Historically, hailstones were a nice icy treat that people enjoyed in the hot, humid months. I know that sounds odd, but imagine being in the heat of summer if you had no air conditioning of any kind, and then a bunch of ice shows up. While this was something done in the past, and even in some places today, it is important to remember hail forms around a speck or specks of something. This could be pollen, pollution, dirt, volcanic ash or more. If you are writing post apocalypse, will the hail stones form on something that is now radioactive? An interesting idea. 

Fun fact: In the US alone, hail causes roughly one billion dollars of damage annually. 

What could possibly go wrong? 

Before we get to the best part, if you enjoy this podcast, I hope you’ll take a minute to follow, rate, and review on your favorite podcasting platform. And if you are listening on YouTube, subscribe, hit the like button, and drop me a comment; I love to hear from you and answer questions! Don’t forget to share with a friend. As always, you can find episode show notes and helpful links to learn more on my website, alleyhart.com. Now for everyone’s favorite part! 

Likely to go wrong: Your character’s vehicle has its windows shattered by hail. 

Likely to go wrong: Your character’s home is pelted with hail, just before it is hit by a tornado. Your character will need to have taken cover or this could be deadly.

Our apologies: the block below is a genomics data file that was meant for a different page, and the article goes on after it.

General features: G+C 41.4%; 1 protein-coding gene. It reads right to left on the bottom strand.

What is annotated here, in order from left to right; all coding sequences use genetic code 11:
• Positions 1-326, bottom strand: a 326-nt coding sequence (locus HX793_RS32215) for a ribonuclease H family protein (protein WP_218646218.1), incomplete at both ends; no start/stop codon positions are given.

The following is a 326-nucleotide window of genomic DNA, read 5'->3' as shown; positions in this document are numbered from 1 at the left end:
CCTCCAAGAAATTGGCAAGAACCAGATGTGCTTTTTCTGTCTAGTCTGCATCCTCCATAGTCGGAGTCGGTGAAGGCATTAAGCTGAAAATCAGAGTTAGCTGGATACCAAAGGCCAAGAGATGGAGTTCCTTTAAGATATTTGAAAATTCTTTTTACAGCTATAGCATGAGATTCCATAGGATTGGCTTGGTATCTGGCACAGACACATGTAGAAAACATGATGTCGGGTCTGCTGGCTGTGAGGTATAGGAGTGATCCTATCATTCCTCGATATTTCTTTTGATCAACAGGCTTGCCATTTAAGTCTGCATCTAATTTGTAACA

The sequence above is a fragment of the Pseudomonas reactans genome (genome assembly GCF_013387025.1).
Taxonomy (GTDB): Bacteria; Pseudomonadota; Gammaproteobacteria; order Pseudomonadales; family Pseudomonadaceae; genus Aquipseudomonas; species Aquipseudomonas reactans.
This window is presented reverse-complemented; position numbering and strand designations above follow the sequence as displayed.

Possible to go wrong: Your historical character has never seen hail before. When they encounter it, they believe it is the end of the world, and they are about to die. 

Possible to go wrong: Your character is driving when it starts to hail. Thier window shatters and they are cut in the debris of glass. 

Possible to go wrong: Your character’s vegetable garden is destroyed in a hail storm. They must find another way to get enough food stored before winter or starve. 

Unlikely to go wrong: Your character is living in a grass hut. A hail storm hits, and the hail stones come through the grass roof pelting them. 

Unlikely to go wrong: Your character’s shingles are severely damaged by hail. They only find out it was damaged when the roof starts to leak. 

Unlikely to go wrong: Your character’s pet was outside doing its business, when hail started falling. They could be severely injured. 

Improbable but still technically in the realm of possibilities: Your character is caught outside in a bad hail storm and is hit in the head with a large piece of hail. This could be deadly. 

Improbable but still technically in the realm of possibilities: Your post apocalyptic character experiences a hail storm on a hot summer day. They decide to use the hail to cool a drink. They unknowingly ingest radioactive particles and soon start to show the signs of radiation poisoning. 

Improbable but still technically in the realm of possibilities: Your character’s mobile home is completely destroyed by softball sized hail. 

Thanks for listening! Until next time, happy wordsmithing.

Helpful links to learn more: